David Crosby, who died in January at 81, was such a legend in popular music that the Rock and Roll Hall of Fame inducted him twice — as a member of the influential band the Byrds and as part of the folk-rock trio Crosby, Stills & Nash. Yet classical music played a key role from an early age in shaping his musical life.
“My parents played a lot of classical music in the house,” he said in a 2013 interview with Fretboard Journal. “I probably heard the Brandenburg concertos, you know, 289 times, by the time I was 6.”
It wasn’t only the musicianship on display in works such as those of Johann Sebastian Bach that ignited Crosby’s musical fire. The interweaving of notes and collaboration among performers that he witnessed as a child during an impactful orchestral performance played a major role in his views on creating music.
"The idea of cooperative effort to make something bigger than any one person could ever do was stuck in my head," he wrote in his 1988 autobiography, Long Time Gone. "That's why I love being a harmony singer, why I love being in a group."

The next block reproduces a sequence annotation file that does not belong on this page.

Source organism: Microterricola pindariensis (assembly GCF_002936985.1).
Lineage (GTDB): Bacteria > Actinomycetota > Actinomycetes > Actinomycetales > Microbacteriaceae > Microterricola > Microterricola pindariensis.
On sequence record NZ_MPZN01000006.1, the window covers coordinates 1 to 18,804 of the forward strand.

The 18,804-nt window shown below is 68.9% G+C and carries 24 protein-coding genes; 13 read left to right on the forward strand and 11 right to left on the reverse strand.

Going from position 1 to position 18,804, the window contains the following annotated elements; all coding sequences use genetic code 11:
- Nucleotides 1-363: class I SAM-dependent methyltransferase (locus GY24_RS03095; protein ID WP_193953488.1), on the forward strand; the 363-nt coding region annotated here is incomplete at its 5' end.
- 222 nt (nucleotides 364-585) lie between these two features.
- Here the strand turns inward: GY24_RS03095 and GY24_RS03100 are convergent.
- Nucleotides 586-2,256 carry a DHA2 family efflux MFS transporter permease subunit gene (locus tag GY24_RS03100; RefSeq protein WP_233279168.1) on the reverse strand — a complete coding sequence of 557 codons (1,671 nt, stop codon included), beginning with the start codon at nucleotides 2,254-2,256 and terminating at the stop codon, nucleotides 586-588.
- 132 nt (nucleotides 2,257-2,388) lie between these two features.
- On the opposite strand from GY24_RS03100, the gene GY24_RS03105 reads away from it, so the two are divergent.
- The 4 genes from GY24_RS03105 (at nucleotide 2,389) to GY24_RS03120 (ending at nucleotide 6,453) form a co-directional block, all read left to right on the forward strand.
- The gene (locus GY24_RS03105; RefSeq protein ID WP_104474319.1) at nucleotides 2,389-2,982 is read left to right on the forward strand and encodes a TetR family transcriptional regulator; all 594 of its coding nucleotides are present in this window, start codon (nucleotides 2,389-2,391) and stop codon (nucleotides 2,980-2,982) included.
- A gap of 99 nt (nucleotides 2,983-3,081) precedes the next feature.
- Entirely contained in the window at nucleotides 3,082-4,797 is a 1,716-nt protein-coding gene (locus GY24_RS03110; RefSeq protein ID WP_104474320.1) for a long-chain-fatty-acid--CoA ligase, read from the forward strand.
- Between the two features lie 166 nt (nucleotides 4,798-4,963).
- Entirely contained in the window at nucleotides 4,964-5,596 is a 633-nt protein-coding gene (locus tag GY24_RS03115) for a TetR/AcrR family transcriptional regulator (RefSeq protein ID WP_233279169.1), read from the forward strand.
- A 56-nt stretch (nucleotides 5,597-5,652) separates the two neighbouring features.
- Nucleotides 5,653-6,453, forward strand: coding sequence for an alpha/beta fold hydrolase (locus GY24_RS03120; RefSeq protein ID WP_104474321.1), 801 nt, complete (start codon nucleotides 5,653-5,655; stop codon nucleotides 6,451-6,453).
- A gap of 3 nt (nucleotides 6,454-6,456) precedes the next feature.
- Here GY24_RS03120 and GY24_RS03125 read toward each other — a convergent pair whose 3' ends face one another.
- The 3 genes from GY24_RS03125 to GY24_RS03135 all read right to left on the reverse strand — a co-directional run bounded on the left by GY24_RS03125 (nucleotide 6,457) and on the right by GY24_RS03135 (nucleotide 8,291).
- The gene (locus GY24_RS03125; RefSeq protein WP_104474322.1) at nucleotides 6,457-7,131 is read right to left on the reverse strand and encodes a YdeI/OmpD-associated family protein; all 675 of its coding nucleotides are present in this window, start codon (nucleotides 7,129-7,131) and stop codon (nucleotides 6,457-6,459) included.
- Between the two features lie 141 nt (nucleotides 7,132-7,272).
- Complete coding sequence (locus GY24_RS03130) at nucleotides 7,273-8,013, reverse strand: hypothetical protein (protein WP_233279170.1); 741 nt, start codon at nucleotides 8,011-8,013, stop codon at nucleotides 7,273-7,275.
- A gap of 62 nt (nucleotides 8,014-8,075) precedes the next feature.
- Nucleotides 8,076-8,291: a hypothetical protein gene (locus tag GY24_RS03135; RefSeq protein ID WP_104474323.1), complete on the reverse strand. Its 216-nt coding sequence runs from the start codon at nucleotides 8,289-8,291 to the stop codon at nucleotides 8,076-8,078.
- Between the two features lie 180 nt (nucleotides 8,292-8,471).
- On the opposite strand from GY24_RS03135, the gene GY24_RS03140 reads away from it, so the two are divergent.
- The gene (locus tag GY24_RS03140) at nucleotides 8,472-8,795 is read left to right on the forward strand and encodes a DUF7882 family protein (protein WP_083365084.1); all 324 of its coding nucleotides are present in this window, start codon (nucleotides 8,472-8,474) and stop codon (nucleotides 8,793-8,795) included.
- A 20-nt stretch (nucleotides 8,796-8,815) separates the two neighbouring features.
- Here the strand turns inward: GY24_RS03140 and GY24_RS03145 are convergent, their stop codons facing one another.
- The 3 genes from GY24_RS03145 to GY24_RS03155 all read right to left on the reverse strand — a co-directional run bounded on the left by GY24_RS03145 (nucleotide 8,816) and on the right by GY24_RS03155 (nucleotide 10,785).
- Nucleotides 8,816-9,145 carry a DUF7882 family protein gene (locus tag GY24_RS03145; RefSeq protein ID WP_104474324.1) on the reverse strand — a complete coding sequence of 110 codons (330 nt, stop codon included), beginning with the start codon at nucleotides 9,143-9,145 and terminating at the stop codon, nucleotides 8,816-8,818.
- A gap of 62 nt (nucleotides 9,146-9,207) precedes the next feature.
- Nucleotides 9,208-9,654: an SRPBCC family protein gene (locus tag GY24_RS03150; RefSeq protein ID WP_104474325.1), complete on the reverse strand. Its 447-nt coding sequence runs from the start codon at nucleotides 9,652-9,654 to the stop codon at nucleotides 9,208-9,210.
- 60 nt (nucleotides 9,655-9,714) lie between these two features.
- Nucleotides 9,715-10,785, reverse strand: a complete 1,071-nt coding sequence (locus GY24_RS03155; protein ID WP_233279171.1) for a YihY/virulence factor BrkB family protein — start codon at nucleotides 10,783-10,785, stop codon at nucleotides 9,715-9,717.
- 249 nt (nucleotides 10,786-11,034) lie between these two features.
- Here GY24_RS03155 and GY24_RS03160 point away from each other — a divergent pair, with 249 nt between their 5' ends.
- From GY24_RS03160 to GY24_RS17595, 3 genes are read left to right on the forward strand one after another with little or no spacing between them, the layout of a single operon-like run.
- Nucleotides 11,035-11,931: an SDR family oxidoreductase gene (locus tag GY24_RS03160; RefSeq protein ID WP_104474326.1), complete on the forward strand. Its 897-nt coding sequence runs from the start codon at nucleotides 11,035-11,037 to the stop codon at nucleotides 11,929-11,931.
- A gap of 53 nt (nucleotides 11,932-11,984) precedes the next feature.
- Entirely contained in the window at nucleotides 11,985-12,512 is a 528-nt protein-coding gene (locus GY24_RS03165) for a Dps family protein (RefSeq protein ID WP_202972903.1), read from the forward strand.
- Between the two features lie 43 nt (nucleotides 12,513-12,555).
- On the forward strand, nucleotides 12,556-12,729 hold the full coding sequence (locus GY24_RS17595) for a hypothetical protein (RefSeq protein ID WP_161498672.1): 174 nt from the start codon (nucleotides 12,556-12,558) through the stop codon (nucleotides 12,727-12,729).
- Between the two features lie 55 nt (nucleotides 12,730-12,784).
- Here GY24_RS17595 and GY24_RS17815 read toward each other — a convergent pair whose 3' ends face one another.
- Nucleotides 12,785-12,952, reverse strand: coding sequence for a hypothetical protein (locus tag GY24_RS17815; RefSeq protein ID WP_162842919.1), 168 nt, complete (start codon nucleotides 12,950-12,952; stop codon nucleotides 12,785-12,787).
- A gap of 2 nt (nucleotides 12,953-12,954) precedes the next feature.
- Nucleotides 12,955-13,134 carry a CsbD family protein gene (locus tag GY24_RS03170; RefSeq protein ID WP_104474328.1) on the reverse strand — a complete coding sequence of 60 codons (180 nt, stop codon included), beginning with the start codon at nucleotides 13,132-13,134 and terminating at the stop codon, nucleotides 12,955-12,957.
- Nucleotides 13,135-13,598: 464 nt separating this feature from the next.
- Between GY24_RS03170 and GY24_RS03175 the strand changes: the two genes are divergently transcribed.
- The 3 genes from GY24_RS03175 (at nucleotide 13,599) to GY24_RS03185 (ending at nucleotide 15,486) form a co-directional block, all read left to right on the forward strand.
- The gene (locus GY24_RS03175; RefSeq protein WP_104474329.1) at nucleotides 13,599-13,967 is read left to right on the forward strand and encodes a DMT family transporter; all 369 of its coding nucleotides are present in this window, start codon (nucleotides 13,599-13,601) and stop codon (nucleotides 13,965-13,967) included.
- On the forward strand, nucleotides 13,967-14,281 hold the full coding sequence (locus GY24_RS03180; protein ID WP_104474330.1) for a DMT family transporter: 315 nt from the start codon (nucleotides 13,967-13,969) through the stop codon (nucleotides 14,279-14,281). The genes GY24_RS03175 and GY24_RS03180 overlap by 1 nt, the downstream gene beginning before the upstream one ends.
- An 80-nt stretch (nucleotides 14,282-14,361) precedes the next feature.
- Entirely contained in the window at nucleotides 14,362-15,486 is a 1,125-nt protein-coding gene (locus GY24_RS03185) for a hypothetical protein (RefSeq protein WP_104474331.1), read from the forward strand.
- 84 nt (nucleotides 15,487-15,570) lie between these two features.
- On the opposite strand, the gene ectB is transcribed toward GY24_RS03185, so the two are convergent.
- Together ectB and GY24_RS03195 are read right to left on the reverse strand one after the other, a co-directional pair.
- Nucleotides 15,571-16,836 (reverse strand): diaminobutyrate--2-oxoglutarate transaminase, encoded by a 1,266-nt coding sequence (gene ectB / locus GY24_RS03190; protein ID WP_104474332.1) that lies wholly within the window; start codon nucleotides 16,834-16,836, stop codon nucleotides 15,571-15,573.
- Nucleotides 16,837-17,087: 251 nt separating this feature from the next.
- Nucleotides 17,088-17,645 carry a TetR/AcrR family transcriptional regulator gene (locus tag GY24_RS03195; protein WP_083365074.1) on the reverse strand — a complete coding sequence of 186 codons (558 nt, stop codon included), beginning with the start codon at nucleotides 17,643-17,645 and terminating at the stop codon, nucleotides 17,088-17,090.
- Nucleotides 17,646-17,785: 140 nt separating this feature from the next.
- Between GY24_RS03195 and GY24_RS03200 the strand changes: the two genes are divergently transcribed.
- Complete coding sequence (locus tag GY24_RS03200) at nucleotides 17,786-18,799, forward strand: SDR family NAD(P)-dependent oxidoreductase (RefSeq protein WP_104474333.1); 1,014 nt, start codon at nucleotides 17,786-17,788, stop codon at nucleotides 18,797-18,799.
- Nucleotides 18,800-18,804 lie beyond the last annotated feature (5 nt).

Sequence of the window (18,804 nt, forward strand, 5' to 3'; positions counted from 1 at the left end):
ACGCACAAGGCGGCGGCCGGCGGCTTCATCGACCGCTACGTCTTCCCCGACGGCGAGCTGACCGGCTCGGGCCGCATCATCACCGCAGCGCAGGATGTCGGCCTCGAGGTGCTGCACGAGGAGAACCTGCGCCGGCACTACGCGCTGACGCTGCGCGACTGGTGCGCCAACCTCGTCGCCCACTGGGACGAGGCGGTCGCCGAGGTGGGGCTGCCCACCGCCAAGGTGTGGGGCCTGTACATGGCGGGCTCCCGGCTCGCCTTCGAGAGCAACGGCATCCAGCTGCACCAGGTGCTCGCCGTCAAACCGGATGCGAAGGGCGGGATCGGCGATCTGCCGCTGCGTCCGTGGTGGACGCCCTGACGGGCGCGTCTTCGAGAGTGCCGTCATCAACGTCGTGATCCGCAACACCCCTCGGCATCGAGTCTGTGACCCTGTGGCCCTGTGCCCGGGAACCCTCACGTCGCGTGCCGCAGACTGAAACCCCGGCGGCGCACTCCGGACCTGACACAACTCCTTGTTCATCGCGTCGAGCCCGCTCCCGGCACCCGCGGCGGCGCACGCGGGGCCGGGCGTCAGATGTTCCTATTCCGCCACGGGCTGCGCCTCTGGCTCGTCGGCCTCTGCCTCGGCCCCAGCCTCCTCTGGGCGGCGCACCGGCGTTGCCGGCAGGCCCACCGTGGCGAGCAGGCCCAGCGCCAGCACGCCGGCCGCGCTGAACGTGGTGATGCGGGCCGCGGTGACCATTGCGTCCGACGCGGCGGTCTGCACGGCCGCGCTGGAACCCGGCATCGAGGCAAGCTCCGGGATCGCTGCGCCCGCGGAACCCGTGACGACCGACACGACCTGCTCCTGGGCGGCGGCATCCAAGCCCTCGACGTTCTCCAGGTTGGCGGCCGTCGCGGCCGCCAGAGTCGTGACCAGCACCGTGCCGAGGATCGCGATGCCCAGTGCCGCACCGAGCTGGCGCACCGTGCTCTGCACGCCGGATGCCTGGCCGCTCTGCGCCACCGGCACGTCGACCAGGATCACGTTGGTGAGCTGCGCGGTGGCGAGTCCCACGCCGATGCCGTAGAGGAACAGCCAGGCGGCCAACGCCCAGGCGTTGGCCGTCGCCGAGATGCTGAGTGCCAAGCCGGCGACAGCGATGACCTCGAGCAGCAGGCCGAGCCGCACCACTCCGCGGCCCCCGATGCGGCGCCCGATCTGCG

Those qualities come to the fore in Crosby-written classics such as “Guinnevere,” recorded by CS&N for their debut album.
Even longtime collaborator Stephen Stills made a classical connection when he found out about the death of his former musical partner.
"I read a quote in this morning’s paper attributed to composer Gustav Mahler that stopped me for a moment: 'Death has, on placid cat’s paws, entered the room,' Stills said Thursday. “I shoulda known something was up.”
Stills added: “He was without question a giant of a musician, and his harmonic sensibilities were nothing short of genius — the glue that held us together as our vocals soared, like Icarus, toward the sun.”
Rest in peace, David Crosby.
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